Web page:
It can only be with an imagination that has exclusively given itself up to a scientific direction that we can have to do in discussing the question, What false system, and what error in science generally, or in physical science especially, can have proceeded from a perverted use of this faculty of fancy? This, it appears to me, can be no other than the well-known materialism—the atomistic view of nature, and, what is so closely connected with it, that atomistic thinking whose deadening character is far more dangerous and fatal to philosophy than that much-decried "system of nature," which, for the most part, has outlived its day, and, in its former shape, at least, is obsolete and out of fashion. This atomistic view of nature can not, for one moment, be regarded as or explained by an error of the reason. For the reason seeks every where for an absolute unity.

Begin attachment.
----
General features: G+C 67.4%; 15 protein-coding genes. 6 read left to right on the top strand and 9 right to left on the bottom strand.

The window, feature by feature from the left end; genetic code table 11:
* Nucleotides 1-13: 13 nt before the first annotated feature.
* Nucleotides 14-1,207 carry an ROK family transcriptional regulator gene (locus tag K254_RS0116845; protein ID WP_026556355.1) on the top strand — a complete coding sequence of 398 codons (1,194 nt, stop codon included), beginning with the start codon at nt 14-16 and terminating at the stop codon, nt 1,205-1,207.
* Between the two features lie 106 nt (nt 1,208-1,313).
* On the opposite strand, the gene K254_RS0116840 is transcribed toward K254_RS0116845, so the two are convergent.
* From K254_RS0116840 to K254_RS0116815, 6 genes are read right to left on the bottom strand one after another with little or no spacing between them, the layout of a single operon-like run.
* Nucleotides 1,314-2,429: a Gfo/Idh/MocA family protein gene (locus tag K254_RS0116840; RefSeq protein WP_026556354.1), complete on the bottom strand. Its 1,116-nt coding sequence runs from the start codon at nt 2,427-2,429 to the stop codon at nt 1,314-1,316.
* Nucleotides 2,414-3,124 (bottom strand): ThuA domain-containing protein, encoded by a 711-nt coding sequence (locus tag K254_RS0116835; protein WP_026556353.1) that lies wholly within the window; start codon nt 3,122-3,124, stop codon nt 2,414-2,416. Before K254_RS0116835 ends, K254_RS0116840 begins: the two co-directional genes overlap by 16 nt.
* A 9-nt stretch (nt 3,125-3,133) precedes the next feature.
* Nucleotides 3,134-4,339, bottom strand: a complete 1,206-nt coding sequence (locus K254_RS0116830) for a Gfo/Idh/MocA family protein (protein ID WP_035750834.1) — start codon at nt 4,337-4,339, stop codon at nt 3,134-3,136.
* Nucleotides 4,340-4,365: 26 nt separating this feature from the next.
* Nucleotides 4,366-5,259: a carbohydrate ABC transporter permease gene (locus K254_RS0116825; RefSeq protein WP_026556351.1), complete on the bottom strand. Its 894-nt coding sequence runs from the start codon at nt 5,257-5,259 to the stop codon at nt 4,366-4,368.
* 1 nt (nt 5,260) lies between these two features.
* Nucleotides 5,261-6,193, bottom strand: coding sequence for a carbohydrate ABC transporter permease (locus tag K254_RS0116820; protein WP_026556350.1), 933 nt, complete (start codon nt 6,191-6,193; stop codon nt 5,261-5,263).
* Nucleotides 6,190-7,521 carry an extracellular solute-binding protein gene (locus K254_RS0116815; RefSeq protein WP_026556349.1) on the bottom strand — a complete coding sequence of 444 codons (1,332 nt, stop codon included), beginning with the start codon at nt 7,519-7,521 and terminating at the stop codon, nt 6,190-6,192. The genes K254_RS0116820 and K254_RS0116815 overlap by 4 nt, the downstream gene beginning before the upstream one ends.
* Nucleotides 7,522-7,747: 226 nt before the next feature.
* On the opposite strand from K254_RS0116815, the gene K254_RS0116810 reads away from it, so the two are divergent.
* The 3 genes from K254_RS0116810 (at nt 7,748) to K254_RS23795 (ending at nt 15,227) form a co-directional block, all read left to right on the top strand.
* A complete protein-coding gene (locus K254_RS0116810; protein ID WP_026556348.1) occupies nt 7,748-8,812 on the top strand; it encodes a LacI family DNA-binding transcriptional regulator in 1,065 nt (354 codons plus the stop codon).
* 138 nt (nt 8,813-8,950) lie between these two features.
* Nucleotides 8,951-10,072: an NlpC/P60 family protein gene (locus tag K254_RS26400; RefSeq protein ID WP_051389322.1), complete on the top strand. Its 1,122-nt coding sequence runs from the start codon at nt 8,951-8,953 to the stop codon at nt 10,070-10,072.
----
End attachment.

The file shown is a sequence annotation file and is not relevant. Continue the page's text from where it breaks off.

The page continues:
Schlegel, Philosophy of Life, Morrison, tr., p. 520. The "system of nature" to which he is referring is Naturphilosophie. Schlegel has identified four faculties of human life -- reason, imagination, understanding, and will. He argues that each faculty is potentially subject to a particular kind of error that can become the foundation of an entire defective system of thought. The kind of system the error of reason reaches is the general kind of idealist philosophy of the absolute for which the Germans were famous, Fichte, Hegel, and the like, in which everything is taken to unfold by pure necessary consequence, as rational idea is mistaken for reality. Materialism is the corresponding error for imagination, based on mistaking an imaginative picture for reality. He takes the two together, the error of reason and the error of imagination, to constitute the major philosophical deviations of his day.